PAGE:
Smithsonian museums continue to be closed to support the effort to contain the spread of COVID-19. No re-opening date is available at this time. Check our website and social media for updates.

Because the history of disability is the history of people, it is layered with objects, innovation, struggle, emotion, drama, and surprise. The group “People with Disabilities” has always been the largest “minority” group in America. This reality raises one of the most ignored questions in history is: Why is disability seldom a part of the story? This hub gathers together various aspects of the museum that place people who are different, atypical, non-normative, or diverse --and consequently tagged as disabled or impaired --in the story of America, where everyone belongs.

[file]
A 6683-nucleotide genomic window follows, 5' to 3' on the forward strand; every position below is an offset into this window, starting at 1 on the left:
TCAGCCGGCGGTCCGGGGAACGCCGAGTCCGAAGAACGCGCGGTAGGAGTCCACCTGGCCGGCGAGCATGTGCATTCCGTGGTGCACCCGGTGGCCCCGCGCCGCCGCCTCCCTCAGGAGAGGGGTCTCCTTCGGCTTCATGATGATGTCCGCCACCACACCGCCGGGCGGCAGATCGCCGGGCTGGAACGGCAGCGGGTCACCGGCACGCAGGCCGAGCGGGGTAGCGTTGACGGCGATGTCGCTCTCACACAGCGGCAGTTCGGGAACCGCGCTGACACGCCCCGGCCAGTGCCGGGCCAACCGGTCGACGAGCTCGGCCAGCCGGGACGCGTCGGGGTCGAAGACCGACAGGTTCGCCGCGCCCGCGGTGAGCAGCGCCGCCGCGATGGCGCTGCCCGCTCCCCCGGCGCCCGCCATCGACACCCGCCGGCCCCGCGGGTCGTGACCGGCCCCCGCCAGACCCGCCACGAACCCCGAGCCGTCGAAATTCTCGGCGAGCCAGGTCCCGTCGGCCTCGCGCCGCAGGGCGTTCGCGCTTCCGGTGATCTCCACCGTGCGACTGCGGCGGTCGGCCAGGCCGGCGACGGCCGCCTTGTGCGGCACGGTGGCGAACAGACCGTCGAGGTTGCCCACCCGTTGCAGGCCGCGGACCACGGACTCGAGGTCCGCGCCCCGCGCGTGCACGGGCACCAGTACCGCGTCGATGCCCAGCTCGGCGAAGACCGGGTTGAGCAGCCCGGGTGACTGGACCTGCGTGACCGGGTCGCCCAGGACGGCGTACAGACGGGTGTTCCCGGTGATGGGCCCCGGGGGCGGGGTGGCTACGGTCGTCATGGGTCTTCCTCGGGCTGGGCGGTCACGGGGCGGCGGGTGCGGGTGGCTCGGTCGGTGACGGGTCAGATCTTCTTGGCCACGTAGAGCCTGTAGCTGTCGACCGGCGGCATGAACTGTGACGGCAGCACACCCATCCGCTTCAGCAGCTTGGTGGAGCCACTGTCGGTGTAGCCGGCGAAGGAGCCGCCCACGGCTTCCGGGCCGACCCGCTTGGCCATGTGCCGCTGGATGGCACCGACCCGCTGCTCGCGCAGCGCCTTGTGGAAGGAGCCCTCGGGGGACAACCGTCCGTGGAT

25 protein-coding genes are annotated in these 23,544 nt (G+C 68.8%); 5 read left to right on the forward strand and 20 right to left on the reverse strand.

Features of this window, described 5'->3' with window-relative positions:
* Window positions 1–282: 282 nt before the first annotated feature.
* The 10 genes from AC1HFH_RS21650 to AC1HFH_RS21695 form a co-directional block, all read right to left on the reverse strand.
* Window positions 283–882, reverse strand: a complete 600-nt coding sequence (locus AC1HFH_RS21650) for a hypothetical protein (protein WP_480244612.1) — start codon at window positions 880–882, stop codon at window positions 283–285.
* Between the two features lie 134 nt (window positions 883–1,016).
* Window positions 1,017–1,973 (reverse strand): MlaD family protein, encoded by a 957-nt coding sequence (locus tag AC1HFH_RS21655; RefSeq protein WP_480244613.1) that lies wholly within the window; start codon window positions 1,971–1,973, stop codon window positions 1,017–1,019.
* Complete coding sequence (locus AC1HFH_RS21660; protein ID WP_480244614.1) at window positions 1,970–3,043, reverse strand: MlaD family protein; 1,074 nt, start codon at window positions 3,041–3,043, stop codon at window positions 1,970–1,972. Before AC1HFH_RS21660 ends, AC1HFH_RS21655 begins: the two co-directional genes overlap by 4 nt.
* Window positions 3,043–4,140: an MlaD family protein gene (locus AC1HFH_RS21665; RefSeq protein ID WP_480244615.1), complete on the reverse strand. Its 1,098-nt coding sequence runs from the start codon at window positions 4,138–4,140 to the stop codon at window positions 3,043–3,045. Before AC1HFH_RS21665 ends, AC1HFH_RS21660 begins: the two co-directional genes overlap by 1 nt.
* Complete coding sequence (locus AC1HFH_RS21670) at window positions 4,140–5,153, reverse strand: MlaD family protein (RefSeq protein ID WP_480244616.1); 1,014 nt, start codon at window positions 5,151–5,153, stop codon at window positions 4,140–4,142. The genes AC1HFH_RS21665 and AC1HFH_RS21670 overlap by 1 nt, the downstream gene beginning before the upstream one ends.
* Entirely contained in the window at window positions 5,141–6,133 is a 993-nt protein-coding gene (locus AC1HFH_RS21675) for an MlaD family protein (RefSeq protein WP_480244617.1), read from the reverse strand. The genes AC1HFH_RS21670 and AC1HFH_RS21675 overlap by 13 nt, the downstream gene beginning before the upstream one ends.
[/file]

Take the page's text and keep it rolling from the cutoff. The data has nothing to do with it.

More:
Join us July 22-26, 2015 as we mark
the 25th anniversary of the
Americans with Disabilites Act

 

From Our Blog

An illustration of an African American soldier
Worried wounded African American soldiers weren't receiving the same level of care as white soldiers, the Crispus Attucks Circle took matters into their own hands.
A red object that looks like a bobsled with a ski attached to the bottom and two arm braces on the sides

One of the best parts of my job as a curator at the museum is to develop exhibitions.

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